Plunging into the Atlantic: The oceanic order of Herman Melville's Moby-Dick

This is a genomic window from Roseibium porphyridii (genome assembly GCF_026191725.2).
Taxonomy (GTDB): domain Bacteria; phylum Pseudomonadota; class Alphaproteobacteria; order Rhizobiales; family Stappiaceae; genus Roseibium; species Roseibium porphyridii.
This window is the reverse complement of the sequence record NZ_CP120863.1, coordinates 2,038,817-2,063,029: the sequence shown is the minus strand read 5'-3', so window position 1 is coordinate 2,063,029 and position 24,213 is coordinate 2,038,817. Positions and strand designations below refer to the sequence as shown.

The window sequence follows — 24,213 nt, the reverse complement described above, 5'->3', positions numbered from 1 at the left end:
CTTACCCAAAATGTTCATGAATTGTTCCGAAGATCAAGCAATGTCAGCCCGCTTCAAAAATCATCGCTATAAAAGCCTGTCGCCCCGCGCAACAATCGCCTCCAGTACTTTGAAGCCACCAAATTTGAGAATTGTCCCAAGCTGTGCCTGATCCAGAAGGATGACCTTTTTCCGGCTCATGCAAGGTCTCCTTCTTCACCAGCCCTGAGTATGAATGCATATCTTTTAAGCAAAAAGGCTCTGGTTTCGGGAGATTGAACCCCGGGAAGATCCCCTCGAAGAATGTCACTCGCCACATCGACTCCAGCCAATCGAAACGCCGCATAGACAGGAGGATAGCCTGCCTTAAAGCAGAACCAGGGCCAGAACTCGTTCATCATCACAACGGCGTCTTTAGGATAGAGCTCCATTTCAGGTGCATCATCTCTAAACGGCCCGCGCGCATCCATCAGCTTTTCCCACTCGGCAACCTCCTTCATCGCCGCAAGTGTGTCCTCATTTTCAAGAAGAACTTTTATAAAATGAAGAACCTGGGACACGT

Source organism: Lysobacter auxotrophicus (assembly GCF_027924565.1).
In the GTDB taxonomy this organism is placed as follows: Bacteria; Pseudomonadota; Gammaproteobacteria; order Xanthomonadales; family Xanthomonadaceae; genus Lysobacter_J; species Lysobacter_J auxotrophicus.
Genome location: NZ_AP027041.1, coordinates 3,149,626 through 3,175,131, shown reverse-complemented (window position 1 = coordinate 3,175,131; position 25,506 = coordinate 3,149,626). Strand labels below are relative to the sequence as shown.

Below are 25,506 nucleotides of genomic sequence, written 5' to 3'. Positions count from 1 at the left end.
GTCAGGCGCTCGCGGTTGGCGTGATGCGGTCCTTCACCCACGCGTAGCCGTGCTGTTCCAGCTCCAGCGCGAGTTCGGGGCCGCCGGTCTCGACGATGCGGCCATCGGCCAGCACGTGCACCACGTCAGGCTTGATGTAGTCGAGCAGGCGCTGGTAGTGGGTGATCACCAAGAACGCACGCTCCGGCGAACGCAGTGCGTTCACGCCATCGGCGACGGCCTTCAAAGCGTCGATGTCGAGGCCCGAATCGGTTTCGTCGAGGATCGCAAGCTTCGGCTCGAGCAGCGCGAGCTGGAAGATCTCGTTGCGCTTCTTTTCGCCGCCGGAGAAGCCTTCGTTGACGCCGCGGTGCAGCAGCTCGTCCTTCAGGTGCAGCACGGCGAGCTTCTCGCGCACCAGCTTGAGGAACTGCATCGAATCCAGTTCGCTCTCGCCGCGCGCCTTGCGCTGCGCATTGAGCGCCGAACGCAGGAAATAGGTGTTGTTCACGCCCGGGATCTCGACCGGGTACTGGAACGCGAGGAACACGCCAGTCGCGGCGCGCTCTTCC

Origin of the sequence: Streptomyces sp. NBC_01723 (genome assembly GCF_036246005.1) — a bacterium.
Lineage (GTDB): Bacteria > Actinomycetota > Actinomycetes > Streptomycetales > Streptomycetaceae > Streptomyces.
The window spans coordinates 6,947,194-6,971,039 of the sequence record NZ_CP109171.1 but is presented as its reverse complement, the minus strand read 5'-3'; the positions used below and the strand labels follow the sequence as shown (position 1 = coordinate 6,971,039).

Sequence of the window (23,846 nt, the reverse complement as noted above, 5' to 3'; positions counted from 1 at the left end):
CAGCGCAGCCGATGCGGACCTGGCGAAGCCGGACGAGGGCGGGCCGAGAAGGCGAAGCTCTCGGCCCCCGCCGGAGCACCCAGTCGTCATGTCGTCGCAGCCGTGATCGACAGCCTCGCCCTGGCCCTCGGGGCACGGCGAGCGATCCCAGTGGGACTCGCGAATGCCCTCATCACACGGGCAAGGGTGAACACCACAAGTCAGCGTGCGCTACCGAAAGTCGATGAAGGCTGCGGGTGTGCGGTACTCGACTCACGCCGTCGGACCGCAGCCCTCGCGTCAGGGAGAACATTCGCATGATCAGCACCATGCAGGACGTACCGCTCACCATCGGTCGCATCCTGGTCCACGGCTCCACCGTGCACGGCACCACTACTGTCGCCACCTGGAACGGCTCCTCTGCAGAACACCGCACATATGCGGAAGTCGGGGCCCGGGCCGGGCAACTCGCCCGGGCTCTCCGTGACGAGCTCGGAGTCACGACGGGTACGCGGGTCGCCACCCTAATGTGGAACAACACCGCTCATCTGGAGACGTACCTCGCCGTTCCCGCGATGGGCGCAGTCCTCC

This essay analyzes how Herman Melville's novel Moby-Dick (1851) divorces itself from a land-based world view by embracing the exploratory potential of the ocean. Melville uses the ocean as a perspective from which to examine the world. The text's embrace of this oceanic perspective foregrounds the distinction between two empirical concepts that organize an environment's space: mundus (world) and nomos (order). Using Carl Schmitt's discussion of these concepts, along with his theorization of them as central to understanding “the nomos of the earth,” the author argues that Melville's text examines the nature of oceanic space on a narrative level via Ishmael's many digressions and shifting perceptions. The analysis integrates Schmitt's theories with Immanuel Wallerstein's macro-analytical optic of world-systems analysis, which offers a comparable conceptualization of global space. As a novel written from the point of view of life on the ocean, Moby-Dick can move fluidly to analyze topics and entire philosophies central to the nineteenth-century world. The first three sections (“Etymology,” “Extracts,” and “Loomings”) emphasize that the novel contains no single fixed point of departure, but instead several entangled beginnings that readers must negotiate. While discussing the rest of the novel, the author draws particular attention to Ishmael's comment concerning why he wants to go whaling: “I want to see the world.” Captain Peleg misinterprets this statement because he remains tied to a land-based world view, whereas Ishmael has embraced the expansive potential of an oceanic perspective. In the end, the nomos of Melville's text outlines an oceanic order that contains an endless flow of information.
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